As I said I have lost shit loads of money in my 48 years..mainly because of bad decisions...MY bad decisions...no one made me make them..other than myself.
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Old Apr 21st 2007, 1:20 am
  #48  
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Default Re: How many actually return?

Originally Posted by Genesis
At the end of the day if you can be put off by another strangers experience of moving to the other side of the world how much did you really want to do it? ,,,,,,,,,
For those of us with children, it is not just a question of how much WE want it. We may think that becoming immigrants in a country on the other side of the earth is in their best interest, and that they will 'come around'.

But there is no guarantee. And if kids don't settle, there is the very real prospect of families ending up torn apart.

I would urge anyone considering emigrating with school-age children - particularly teenagers - to think very, very carefully about the possible implications.

Basically, unless they too want to emigrate, don't do it.

Last edited by Elvira; Apr 21st 2007 at 1:39 am.
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Old Apr 21st 2007, 1:25 am
  #49  
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Default Re: How many actually return?

Originally Posted by Genesis
At the end of the day if you can be put off by another strangers experience of moving to the other side of the world how much did you really want to do it? I don't understand about 'losing a house', you sell it to make the move. Its the choice that we make (or not ) when we do this thing..and my experience is not one of 'paradise'..you make it sound like what we did was easy, whilst my life is better here than in the UK it is not paradise and I did not qoute 'paradise'. I ask myself if life is good to you in your home country why move? If it is because you can and you wish to then you have to take with that all the fiscal risks therein. We left because we felt we had little choice. there was little if anything for us left in the UK. To be blunt at the end of the day no one holds a gun to anyones head about moving to another part of the world.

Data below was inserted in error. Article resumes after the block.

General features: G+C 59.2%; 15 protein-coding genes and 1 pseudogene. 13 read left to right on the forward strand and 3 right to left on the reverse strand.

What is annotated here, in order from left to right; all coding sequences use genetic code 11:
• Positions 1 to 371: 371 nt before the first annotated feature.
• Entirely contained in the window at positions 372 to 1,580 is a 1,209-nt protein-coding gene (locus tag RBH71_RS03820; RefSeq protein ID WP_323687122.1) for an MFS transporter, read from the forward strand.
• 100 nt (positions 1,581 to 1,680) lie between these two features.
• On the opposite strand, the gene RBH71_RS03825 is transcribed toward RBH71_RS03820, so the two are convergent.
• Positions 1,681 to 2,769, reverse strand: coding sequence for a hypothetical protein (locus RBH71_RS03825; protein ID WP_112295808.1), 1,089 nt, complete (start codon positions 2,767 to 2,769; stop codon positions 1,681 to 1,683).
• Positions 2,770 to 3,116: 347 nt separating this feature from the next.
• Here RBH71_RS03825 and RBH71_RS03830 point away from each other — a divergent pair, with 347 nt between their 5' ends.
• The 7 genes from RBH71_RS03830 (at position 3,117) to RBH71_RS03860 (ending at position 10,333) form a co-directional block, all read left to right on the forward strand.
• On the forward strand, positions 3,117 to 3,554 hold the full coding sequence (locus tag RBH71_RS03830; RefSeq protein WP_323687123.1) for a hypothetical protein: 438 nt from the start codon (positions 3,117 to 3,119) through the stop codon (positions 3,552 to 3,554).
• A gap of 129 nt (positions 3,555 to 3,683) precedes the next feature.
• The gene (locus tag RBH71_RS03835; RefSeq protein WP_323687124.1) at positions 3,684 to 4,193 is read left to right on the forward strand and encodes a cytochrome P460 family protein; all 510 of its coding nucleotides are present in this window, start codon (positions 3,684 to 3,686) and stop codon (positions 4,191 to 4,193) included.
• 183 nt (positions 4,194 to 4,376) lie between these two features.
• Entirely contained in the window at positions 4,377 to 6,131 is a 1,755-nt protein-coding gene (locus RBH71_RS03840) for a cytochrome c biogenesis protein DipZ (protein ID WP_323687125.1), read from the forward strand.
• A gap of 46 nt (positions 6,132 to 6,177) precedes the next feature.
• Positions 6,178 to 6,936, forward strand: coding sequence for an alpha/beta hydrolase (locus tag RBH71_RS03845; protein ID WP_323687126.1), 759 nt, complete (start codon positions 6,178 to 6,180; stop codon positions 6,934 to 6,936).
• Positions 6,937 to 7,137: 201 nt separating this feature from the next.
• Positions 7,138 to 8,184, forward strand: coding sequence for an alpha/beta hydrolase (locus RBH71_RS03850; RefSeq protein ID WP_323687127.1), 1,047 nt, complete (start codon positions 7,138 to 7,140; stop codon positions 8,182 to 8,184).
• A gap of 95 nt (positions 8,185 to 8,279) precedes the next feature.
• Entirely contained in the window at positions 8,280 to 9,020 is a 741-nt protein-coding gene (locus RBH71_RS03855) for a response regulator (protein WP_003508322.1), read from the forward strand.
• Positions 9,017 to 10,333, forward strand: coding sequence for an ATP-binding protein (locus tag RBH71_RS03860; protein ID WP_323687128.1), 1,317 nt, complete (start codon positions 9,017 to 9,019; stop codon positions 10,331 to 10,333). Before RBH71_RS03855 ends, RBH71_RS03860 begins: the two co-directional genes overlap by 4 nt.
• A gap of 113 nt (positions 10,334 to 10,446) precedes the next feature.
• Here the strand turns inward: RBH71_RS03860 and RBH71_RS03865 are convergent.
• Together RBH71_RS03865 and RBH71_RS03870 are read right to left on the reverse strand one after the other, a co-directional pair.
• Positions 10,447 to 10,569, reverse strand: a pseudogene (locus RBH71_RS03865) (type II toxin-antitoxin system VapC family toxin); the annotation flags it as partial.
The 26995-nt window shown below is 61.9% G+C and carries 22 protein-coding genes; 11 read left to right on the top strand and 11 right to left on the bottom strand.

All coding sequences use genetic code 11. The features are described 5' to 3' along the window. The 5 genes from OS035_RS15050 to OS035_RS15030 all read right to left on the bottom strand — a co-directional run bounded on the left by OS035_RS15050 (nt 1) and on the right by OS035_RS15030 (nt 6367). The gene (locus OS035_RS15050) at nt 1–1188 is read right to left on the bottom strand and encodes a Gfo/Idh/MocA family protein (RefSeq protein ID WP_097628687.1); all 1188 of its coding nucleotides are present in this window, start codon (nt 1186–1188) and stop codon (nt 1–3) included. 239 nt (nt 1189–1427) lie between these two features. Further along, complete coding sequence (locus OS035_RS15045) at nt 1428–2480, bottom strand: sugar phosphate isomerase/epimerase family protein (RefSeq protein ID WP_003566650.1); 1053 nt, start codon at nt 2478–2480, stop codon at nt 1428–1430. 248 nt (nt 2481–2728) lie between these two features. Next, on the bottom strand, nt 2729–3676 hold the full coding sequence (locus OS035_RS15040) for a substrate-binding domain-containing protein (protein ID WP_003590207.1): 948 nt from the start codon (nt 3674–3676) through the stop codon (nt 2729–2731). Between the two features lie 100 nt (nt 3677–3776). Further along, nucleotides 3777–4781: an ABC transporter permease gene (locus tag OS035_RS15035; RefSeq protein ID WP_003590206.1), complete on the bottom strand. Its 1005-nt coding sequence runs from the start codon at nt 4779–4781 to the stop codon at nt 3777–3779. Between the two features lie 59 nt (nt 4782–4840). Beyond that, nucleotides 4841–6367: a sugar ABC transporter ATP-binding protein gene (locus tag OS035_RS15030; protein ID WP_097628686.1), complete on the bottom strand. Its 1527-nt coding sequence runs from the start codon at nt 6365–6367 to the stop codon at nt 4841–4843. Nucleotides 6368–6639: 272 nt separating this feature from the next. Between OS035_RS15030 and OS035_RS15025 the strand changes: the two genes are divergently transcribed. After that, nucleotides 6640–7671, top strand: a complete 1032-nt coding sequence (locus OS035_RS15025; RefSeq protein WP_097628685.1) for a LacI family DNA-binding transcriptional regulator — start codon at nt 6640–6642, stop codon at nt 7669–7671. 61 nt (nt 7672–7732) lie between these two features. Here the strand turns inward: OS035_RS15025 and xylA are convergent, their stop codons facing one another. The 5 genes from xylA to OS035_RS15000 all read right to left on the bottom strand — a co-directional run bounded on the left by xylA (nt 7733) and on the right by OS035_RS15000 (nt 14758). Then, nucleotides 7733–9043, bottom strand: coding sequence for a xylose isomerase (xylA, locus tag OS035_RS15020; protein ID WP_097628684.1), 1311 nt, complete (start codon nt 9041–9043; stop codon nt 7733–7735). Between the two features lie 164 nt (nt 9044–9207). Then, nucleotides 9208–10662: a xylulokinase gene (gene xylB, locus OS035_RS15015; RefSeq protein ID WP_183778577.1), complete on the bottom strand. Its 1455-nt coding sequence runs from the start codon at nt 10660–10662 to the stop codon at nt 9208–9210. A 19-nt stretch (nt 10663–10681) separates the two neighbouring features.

As I said I have lost shit loads of money in my 48 years..mainly because of bad decisions...MY bad decisions...no one made me make them..other than myself.

But to make an informed decision as to what is right for you, you need all the facts, not just one version of them. So many people emigrate based on seeing these happy successful families enjoying their wonderful life. Now all of us who have emigrated know that it isn't easy. It's bloody difficult, both emotionally and financially. My point is this. Why only show one side of things. It isn't a case of being put off by a strangers experience at all. Its about seeing both sides. Good and bad. If everyone sees only the good parts everyone is going to get one picture only. Forewarned is forearmed. So many people hear tales of how they are going to be so much better off, have so much better quality of life etc. People watch the likes of GMTV a few weeks ago, showing images of miserable grey skies with rain and gloom, then they cut to a beautiful blue sky, blue sea and lovely empty beach and ask "How would you like to swap the cold grey days of the UK for this" and then carry on to show happy smiley families with huge houses, swimming pools all having fun in the sun. Only after complaints about it did they give a tiny indication that those big houses which they had told viewers cost peanuts were actually hours away from civilisation!

And just so that you do understand about losing a house. It isn't a case of just selling it to move. Many people sell up and use their equity to set up in their new country. When they arrive in said new country they don't find work immediately and then when they do find work its much lower paid than previously thought, they find that they have to use their savings to pay the bills, the rent etc. This is completely different to what has been shown on TV and so different to what people have been told at seminars. They assumed that their job was in demand.

When the funds are going downhill fast, they then realise that they need to make a decision. Go totally bust in new country or get home pronto to earn a decent wage again. Going home with furniture, pets and family costs money. So because they are on crap wages and can't afford to pay the rent let alone shipping fees and flights, guess where that money comes from? The equity. So they arrive home after their little adventure with no money and no house.

Now do not misunderstand me. No one forced me to go. No one forced me to sell up, risk everything and look for a "better" life. I am the first to admit that I was stupid. It was our decision. I had a nice life here and I damn well wished I'd been wise enough to see what I had. But I wasn't. I saw the programmes on TV and I liked what I saw so I was sucked in. All I'm saying is that if programme makers showed both sides, it may, just may, make a few more people think a bit more carefully about what they are doing and the risks they are taking. I stupidly thought that we couldn't lose. I just thought that if we didn't like it we would return to the UK, pick up where we left off and carry on as normal

Foolish? Yes. On my own? Unfortunately not. All I would like to see is a bit of reality rather than these rosy versions so that others don't go through what we have. I just really hate the thought that so many other people will lose out so much because of this one sided image we have here :curse: